Hsu’s second book Migration and Integration: New Models for Mobility and Coexistence (University of Vienna Press, forthcoming 2015) asks what displaces people, and how do migrants return or resettle.  Co-edited with Christoph Reinprecht (University of Vienna) Mobility and Integration compares international and internal migration in East and South-East Asia, North Africa and Southern Europe, Western and Eastern Europe, and Scandinavia.  Based on Hsu’s design with faculty partners of a series of visiting fellowships, workshops, and an international conference, Hsu and Reinprecht invited scholars from multiple disciplines in the Humanities and Social Sciences to contribute to this volume on the history, politics, and culture of migration and integration in an illuminating East-West comparison.
The third book Diaspora: Global Perspectives is a study of the theory, history, and contemporary experience of diaspora communities.  Co-edited with Dag Blanck (Uppsala University) this book will ask how models of resettled communities and diasporas should be revised to help us understand today’s migrant experience.  Combining thirty historical and contemporary case studies, this book on “Diaspora” will help us rethink what has been the consequence of labeling a migrant community as a diaspora, why contemporary displacements due to war, poverty, and climate change disperse peoples more widely, and how we can understand the emerging experience of real and virtual migrant communities.
A fourth project in this series will be a web-based, curated and dynamic clearing house of the new thinking from scholars, policy leaders, and non-governmental actors on migration and refugees in national, regional, and trans-national settings.
Hsu developed this interest based on work with faculty at Stanford and with invited scholars, and policy and civil society leaders, as well as through his teaching and lecturing at Stanford, the University of Chicago, and European universities.  Hsu has served in administrative leadership positions at multiple research centers, and related to his research, his list of sponsored conferences, workshops, seminars, and public events includes: 
•Authors and artists: Ian McEwan, Orhan Pamuk, Aris Fioretos, Ruth Ozeki, Fady Joudah, David Adjaye
•Conferences/workshops/seminars: Stanford Faculty Working Group on Responding to Refugees; New thinking on Nobel Laureate Nelly Sachs; Diversity and Community in Sweden in film and the arts; Writings and Response to Ayaan Hirsi Ali; Roundtable on Salmon Rushdie’s “Joseph Anton: A Memoir”; Hannah Arendt in the Humanities; Ethnic Europe; Conscience; Democracy in Adversity and Diversity; Migration and Integration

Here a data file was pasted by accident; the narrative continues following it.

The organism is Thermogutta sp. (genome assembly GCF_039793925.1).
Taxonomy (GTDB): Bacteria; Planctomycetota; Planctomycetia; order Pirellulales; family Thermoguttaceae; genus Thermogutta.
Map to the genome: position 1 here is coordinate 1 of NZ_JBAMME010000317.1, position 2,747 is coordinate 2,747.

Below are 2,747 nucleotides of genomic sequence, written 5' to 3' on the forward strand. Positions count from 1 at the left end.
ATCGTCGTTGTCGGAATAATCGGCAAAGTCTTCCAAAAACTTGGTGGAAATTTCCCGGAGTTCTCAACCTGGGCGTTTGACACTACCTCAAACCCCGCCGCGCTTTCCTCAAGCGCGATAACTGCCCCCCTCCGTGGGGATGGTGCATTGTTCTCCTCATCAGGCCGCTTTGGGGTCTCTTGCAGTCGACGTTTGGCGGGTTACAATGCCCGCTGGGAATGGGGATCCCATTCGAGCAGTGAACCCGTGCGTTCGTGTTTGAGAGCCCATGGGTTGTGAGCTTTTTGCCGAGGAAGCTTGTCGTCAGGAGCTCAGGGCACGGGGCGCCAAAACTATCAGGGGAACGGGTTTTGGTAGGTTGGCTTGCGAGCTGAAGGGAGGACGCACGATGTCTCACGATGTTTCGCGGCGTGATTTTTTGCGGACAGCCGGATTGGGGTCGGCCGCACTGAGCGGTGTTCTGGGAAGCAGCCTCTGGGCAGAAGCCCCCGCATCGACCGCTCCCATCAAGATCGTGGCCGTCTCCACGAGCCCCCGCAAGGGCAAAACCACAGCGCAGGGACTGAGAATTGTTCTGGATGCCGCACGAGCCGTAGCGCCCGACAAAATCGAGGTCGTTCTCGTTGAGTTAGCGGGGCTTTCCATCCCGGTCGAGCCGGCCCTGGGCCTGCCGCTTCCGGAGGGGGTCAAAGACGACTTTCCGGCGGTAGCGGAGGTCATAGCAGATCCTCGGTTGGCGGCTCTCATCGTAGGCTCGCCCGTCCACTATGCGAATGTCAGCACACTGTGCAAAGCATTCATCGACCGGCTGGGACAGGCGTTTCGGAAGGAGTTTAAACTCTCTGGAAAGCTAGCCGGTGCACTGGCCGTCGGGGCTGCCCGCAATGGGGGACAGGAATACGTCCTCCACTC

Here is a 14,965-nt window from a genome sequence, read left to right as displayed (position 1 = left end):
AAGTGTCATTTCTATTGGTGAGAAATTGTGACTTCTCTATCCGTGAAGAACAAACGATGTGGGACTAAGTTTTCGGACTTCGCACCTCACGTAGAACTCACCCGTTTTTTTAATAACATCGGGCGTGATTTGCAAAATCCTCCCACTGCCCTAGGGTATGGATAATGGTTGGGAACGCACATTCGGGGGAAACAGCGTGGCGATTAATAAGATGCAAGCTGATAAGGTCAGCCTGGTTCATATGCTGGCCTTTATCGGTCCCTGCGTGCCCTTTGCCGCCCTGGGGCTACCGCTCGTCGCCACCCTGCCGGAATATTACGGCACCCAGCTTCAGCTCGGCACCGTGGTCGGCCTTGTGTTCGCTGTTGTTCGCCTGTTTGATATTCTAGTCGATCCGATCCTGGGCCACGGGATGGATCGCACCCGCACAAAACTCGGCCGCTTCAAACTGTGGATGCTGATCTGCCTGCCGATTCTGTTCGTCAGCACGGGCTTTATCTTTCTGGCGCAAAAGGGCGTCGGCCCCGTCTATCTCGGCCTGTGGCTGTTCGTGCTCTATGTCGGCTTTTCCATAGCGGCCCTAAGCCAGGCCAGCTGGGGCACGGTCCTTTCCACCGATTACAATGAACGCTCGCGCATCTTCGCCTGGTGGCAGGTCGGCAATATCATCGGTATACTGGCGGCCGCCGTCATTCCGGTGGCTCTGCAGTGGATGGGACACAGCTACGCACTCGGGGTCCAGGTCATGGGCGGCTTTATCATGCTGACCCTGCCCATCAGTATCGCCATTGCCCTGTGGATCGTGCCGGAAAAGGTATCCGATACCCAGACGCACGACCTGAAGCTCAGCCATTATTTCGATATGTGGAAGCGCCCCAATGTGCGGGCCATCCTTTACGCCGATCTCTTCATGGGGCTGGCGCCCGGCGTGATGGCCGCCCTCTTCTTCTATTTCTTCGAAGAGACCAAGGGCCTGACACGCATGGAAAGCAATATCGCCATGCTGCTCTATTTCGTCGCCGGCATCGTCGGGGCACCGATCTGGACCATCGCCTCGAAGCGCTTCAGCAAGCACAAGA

•Scholars/Analysts: Francis Fukuyama, Vali Nasr, Olivier Roy, Timothy Garton Ash, Istvan Deak
•Journalists: John Micklethwait (Editor, the Economist), Josef Joffe (Die Zeit), Frederick Mitterand, Rachel Donadio (New York Times)
•Policy leaders: Catherine Ashton (EU High Representative and Vice President), Jan Eliasson (former UN Secretary General), Jonathan Phillips (Permanent Secretary, UK Northern Ireland Office), Lionel Jospin (former French Prime Minister), Daniel Cohen Bendit, European Ambassadors to the US, Foreign Ministers and Presidents from Austria, Sweden, Switzerland, Poland, France, Germany, United Kingdom, Algeria, Ukraine, Spain, Basque Region
Hsu’s previous research and teaching explored a wide range of historical and cultural ruptures.  At the University of Chicago, Hsu taught numerous courses on political thought and literature (including themes of “evil”, “revolution”, and the authorial “other” in world literature).  His dissertation on public monuments, history texts, and the political use of the French Revolution forms the basis for his multiple research projects on political and cultural conflict, legitimacy, and reconciliation in Europe.  His dissertation reveals the role of history and revolution in legitimizing modern French regimes.  Hsu employed humanistic and social science methods from multiple disciplines to investigate visual arts, audience response, political philosophy, and historical schools of thought of the modern European nation-state.  
At the University of Idaho, Hsu was Assistant Professor of History, completing research on visual representations of revolution and reception theory in nineteenth-century France, and teaching undergraduate and graduate courses on nineteenth-century European intellectual and political history, world history (ancient through modern), empire, colonial and emancipation eras, and the French Revolution.
At Stanford, Hsu was awarded a three-year Postdoctoral Teaching Fellowship in the Introduction to Humanities Program.  Serving as a Fellow he conducted research on collective memory, and was inspired by Stanford faculty and students to turn his focus to post-conflict and post-atrocity research.  He has increasingly focused on investigating the history and future of post-conflict studies and models for truth and reconciliation and emancipation, using material and methods from the humanities (history, philosophy, literary criticism, visual arts) and the social sciences (political science, sociology, anthropology.)